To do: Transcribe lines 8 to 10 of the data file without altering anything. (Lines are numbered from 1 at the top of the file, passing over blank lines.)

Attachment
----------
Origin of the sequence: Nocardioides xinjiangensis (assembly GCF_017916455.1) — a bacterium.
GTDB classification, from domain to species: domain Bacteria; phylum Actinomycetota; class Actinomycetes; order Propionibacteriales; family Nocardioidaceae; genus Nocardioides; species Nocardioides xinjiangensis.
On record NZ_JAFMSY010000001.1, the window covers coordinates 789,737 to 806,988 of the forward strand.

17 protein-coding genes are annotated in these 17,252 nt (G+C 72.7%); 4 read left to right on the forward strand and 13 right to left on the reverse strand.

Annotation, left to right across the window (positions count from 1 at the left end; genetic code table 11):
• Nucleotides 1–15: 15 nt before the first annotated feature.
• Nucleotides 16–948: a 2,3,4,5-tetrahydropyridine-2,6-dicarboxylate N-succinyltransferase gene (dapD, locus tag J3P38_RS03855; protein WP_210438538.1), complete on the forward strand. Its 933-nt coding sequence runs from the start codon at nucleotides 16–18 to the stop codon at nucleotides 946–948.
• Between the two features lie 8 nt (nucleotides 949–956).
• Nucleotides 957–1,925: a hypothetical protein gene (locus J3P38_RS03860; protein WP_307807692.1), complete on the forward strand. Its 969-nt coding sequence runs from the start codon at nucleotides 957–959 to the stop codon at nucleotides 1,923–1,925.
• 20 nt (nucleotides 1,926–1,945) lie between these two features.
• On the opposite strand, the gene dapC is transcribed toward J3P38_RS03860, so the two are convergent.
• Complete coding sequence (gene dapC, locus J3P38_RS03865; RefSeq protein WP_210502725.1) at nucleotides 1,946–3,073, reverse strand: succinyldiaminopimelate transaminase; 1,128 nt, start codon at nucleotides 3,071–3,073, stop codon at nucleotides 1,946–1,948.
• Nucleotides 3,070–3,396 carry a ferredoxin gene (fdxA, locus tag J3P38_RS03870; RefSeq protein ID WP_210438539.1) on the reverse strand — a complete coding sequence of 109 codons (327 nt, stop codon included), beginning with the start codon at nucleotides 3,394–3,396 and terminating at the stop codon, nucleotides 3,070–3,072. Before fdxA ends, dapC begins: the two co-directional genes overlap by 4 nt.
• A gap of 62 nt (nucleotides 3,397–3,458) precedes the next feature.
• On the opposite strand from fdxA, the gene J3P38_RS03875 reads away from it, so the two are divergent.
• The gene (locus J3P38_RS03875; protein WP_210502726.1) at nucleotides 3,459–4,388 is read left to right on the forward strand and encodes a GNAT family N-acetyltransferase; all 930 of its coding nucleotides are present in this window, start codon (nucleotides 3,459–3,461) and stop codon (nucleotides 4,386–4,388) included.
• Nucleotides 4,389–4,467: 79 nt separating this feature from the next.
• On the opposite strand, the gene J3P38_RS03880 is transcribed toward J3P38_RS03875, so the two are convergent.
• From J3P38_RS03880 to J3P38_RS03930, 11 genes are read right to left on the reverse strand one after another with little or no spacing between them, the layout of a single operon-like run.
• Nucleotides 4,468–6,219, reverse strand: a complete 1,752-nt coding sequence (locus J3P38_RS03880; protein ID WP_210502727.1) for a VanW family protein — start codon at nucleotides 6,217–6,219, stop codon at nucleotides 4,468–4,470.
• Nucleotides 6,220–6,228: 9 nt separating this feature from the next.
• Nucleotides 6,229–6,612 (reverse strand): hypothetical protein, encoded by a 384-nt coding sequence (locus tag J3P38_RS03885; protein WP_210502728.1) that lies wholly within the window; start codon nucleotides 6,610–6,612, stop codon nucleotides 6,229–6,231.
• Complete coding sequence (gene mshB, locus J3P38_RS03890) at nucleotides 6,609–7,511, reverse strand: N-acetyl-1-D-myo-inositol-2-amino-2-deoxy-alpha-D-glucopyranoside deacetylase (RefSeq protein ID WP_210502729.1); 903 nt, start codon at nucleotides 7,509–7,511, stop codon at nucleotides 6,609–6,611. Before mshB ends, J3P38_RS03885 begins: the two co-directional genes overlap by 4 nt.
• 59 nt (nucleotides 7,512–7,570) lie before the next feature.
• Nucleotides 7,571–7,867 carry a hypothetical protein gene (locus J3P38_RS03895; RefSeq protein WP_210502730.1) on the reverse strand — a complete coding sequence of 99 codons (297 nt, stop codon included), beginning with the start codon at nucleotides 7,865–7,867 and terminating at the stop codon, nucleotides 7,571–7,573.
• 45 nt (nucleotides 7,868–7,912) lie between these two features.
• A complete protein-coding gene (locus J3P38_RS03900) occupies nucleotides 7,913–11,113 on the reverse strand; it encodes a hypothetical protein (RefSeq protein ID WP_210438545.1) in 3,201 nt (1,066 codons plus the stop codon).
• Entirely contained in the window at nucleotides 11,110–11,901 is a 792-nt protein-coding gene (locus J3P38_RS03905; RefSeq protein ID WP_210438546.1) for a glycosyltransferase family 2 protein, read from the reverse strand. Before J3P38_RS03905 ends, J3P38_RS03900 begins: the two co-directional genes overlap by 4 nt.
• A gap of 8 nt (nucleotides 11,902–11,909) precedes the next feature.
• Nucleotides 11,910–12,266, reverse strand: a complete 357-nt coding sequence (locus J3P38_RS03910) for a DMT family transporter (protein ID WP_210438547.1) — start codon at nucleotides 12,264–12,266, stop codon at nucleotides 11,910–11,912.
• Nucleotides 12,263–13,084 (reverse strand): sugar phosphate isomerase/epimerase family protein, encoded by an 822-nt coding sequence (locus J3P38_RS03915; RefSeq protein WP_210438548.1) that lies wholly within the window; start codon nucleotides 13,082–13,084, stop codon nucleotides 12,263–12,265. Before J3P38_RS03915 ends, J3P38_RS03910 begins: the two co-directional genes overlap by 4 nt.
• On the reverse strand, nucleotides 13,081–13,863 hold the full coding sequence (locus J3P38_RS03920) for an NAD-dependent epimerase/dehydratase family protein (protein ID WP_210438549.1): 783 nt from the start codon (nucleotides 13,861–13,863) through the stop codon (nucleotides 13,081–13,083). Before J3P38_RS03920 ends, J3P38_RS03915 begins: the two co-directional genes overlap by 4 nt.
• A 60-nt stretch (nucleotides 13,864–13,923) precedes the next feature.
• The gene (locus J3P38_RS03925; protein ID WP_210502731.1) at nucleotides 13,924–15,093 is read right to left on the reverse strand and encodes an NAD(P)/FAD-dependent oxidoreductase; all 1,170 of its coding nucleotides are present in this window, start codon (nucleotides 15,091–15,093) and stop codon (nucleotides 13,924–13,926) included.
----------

• Between the two features lie 8 nt (nucleotides 949–956).
• Nucleotides 957–1,925: a hypothetical protein gene (locus J3P38_RS03860; protein WP_307807692.1), complete on the forward strand. Its 969-nt coding sequence runs from the start codon at nucleotides 957–959 to the stop codon at nucleotides 1,923–1,925.
• 20 nt (nucleotides 1,926–1,945) lie between these two features.